Grain Safety Shorts: Grain Handling Equipment Safety

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Kristina TeBockhorst
Field Ag Engineer
ISU Extension & Outreach
ktebock@iastate.edu

 

Harvest season can be hectic, but it is well worth taking the time to consider safety when operating grain handling equipment. Hazards abound when handling grain, such as equipment entanglement, grain entrapment and engulfment and dust explosions, among others.

Agricultural confined-space related cases of injuries and fatalities saw a dramatic rise in 2022, including grain entrapment cases that rose nearly 45%, based on Purdue University’s annual report. Iowa had more cases of grain entrapment than any other state at nine total in 2022.

Nearly all of these cases involved grain flow issues due to grain spoilage, which means that improved grain management could prevent cases in the future. This series aims to provide useful information to help farmers keep their grain in good condition and keep them and their families safe around grain.

This fall, lower your risk of injury by using a safety checklist.

  • Check that all exposed moving machinery parts have guards, shields or cages installed and are in good condition to prevent entanglement, including auger flighting, conveyers, belts and power-take-off (PTO) components.
  • Don’t wear loose or baggy clothing, tie back hair and remove dangling drawstrings and jewelry that could get pulled into moving parts.
  • Lock-out the power to augers, conveyers, belts and PTO components before performing maintenance or replacing parts so they can’t be accidentally turned on.
  • Stay clear of flowing grain, which can trap a person knee-deep in a few seconds and can completely submerge them in less than 20 seconds.
  • Work from outside of the bin whenever possible and use the buddy system and safe bin entry procedures when a bin must be entered.
  • Check that everyone knows how to de-energize grain loading and unloading equipment and lock-out the power sources so that grain moving equipment can’t be turned on while someone is inside of a bin.
  • Use hazard signage and teach kids and unexperienced people to stay out of stored grain, including bins, piles and grain transport vehicles.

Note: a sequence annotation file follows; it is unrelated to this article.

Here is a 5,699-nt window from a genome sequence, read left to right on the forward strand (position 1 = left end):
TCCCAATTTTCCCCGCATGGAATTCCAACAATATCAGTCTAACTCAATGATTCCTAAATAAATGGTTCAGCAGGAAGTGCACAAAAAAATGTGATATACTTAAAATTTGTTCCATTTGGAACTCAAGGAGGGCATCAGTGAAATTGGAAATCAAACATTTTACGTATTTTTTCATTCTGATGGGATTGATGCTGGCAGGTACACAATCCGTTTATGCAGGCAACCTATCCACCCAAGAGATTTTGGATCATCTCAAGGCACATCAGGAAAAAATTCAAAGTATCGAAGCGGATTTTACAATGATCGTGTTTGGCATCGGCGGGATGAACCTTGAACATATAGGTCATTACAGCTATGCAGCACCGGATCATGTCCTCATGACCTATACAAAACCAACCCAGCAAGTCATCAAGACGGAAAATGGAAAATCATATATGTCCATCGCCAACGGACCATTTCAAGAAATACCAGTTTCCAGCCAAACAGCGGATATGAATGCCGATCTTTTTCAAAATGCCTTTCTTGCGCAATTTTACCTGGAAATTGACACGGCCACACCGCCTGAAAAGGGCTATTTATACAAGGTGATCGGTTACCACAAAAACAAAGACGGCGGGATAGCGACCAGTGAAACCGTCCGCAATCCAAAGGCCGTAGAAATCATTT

• Keep the grain vacuum nozzle away from the area below your feet and keep an eye on the angle of the grain surface as you are removing grain. To prevent grain flow, the grain angle should be less than the grain’s angle of repose, which is around 21 degrees for corn and 23 degrees for soybeans.
  • Check that fire extinguishers are easily accessible at the grain storage site. Grain handling facilities naturally collect dust, which can lead to explosions given the right conditions.
  • Clean off dust accumulated in grain legs, elevators, service bearings, belts and motors regularly. Just a paper-thick layer of dust is combustible in a confined space. Overheated equipment parts or static electricity can be an ignition source.
  • Recheck combine settings as grain condition changes to reduce kernel damage and collection of fines and trash. Dry conditions across Iowa may cause overly dry and brittle grain or uneven conditions across farms, making regular combine adjustments important.
  • If excess fines and broken kernels are collected, either clean the grain before it goes into the bin or core the bin multiple times during filling to remove fines accumulated in the center of the bin. Removing the center core of fines and broken grain will improve aeration in the bin and reduce the risk of grain spoilage and unloading issues down the road.

Additional Resources:

2022 Summary of U.S. Agricultural Confined Space-Related Injuries and Fatalities  (purdue.edu)

Core Each Grain Bin This Fall | Integrated Crop Management (iastate.edu)

Don’t become a statistic: Grain bin safety tips | Integrated Crop Management (iastate.edu)

Shareable photo: Grain handling equipment.

Related: Grain Safety Shorts: Grain Handling Safety Equipment

Date of Publication: 
September, 2023
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